The team also visited the Indian Institute of Information Technology (IIIT), Manipur and interacted with students on the topic of Digital Forensics Challenges and career options. The discussion entailed how the use of digital forensics can prove instrumental in bringing the perpetrators of cybercrimes to the book. The various challenges related to the implementation of tools and methodologies of digital forensics were also part of the very constructive dialogue that was held between our team and enthusiastic students.
The team lead had a very fruitful discussion with Dr Krishnan Bhaskar, Director, IIIT, Imphal and discussed how the Industry-Academia interface can do wonders in the field of cybersecurity and digital forensics. Specifically, detailed deliberations were held on devising exchange mechanisms and collaborative opportunities so that industry and academics can come together and lead to the creation of a self-sustainable ecosystem in the field of cybersecurity. Such development will ensure that cases related to the cybercrimes are dealt swiftly and lead to desired outcomes in terms of ensuring justice and well-being for all participating stakeholders.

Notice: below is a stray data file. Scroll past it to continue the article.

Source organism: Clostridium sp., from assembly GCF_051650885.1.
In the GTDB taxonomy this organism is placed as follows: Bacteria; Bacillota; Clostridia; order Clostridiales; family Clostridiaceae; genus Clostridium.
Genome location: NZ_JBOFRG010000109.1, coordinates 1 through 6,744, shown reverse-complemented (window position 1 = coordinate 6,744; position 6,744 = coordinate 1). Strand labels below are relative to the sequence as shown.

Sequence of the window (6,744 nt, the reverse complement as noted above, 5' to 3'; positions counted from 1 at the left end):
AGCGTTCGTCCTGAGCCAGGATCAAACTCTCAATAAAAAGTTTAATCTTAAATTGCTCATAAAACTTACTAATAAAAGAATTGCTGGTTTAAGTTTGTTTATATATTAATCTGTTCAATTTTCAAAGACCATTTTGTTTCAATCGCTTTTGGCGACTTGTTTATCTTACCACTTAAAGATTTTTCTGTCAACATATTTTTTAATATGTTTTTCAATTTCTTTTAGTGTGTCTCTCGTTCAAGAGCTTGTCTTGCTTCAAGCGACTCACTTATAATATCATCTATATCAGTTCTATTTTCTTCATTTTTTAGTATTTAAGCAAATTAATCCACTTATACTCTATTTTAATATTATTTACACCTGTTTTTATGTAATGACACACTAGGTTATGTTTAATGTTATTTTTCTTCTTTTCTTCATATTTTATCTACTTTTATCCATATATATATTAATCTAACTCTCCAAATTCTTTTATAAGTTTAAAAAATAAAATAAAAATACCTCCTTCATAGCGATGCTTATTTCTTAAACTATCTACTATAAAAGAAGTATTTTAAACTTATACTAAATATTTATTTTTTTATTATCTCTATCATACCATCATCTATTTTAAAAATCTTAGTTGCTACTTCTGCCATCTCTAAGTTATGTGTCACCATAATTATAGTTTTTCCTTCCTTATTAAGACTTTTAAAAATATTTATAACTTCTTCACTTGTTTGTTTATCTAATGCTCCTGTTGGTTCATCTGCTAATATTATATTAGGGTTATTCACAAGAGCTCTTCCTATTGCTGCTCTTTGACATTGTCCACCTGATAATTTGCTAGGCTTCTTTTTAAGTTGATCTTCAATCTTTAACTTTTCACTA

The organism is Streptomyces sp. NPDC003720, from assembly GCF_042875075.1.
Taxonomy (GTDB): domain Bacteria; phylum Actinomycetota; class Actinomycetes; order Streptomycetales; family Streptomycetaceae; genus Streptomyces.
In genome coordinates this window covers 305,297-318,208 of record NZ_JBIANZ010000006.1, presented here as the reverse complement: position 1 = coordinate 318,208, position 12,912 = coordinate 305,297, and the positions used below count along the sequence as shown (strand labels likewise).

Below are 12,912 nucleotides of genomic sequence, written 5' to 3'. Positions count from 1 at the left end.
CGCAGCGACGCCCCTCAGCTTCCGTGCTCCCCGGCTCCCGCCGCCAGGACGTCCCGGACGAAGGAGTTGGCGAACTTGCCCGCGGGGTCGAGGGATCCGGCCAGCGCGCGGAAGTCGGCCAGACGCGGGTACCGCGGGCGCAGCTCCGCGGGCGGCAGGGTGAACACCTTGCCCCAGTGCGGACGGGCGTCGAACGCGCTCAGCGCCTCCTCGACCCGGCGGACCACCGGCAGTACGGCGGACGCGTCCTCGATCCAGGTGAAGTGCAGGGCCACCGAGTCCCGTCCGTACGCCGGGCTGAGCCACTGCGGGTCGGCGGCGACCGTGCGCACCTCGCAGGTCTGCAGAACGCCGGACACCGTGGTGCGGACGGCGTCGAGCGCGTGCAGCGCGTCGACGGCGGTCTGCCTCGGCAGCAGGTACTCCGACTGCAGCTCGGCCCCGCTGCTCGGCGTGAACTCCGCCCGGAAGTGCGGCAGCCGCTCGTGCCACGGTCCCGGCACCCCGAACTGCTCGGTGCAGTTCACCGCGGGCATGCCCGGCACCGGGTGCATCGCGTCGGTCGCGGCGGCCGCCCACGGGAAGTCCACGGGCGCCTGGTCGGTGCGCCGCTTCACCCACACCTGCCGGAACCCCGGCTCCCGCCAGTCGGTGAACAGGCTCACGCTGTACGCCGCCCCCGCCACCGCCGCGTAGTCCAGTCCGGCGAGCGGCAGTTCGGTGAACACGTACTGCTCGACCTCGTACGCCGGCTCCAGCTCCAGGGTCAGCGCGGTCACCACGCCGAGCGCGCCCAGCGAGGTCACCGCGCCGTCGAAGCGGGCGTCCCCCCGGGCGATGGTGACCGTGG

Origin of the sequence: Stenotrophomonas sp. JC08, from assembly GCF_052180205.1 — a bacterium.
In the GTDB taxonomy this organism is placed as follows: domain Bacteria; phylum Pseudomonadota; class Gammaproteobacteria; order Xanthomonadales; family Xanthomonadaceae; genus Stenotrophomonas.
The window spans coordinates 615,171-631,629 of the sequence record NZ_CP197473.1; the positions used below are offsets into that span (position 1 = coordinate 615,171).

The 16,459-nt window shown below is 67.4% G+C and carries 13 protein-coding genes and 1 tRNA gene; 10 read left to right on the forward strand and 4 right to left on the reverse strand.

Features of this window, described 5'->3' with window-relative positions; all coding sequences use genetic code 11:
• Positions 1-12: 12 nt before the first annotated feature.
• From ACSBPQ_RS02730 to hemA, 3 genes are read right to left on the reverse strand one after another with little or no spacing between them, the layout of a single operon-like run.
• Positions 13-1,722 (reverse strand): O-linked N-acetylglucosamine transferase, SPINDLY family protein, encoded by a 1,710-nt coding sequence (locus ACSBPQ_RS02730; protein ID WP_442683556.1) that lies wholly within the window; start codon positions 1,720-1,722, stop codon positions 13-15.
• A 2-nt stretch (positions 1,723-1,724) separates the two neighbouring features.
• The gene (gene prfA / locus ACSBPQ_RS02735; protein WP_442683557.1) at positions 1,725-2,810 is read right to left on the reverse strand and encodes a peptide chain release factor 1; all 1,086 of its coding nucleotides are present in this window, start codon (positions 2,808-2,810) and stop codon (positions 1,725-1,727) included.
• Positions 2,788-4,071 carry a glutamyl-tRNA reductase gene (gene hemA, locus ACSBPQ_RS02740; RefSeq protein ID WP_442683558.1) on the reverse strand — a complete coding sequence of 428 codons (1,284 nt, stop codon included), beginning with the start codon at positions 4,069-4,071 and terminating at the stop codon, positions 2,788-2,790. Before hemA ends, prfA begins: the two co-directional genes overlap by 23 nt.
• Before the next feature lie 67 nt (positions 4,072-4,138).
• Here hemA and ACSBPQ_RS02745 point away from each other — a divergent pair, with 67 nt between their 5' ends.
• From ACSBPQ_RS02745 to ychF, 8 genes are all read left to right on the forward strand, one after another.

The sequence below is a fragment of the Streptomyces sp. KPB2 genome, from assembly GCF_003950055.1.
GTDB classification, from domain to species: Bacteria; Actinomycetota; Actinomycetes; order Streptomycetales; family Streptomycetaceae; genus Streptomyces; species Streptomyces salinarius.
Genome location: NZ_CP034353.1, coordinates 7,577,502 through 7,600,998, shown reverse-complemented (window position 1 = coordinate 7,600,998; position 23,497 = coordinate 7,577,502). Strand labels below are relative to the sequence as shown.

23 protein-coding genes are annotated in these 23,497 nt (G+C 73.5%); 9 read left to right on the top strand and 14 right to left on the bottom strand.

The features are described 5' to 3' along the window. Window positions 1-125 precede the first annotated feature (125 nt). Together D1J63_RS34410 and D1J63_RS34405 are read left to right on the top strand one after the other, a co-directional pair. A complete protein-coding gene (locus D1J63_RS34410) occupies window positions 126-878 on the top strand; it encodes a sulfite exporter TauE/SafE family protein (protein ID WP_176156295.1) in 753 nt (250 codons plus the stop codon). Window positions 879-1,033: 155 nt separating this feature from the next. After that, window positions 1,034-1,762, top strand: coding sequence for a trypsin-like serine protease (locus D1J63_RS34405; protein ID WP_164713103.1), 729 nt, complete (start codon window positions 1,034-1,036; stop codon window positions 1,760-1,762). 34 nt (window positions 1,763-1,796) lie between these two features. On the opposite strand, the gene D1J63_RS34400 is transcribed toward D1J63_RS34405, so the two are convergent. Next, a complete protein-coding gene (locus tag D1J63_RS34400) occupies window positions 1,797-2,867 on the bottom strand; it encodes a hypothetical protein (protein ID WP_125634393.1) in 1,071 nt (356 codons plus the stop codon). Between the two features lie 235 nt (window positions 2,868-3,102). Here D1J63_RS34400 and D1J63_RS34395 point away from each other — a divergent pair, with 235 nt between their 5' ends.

In the next leg of the reaching out journey, eSecForte’s team paid a visit to the National Forensic Science University (NFSU), Imphal campus and exchanged ideas with the campus coordinator on the latest trends and developments in the field of digital forensics. Apprising the importance of digital forensics to investigating officers, Lt Col (Dr.) Santosh Khadsare (Retd), VP DFIR interacted with more than 400 trainees of the North Eastern Police Academy (NEPA), Shillong. These aspirants were thoroughly apprised of the importance of digital forensics and its utility in cracking cases related to cyberfrauds, cyberbullying, and other allied crimes associated with cyberspace. Case studies were discussed on how to handle digital evidence at the crime scenes with utmost care so that trace evidence won’t get lost in the logistical procedures and processes. The team showcased flagship products of eSecForte, Digital Forensic workstations and Faraday bags and informed them of the utility of these offerings built under India’s ambitious MAKE IN INDIA (MII) project.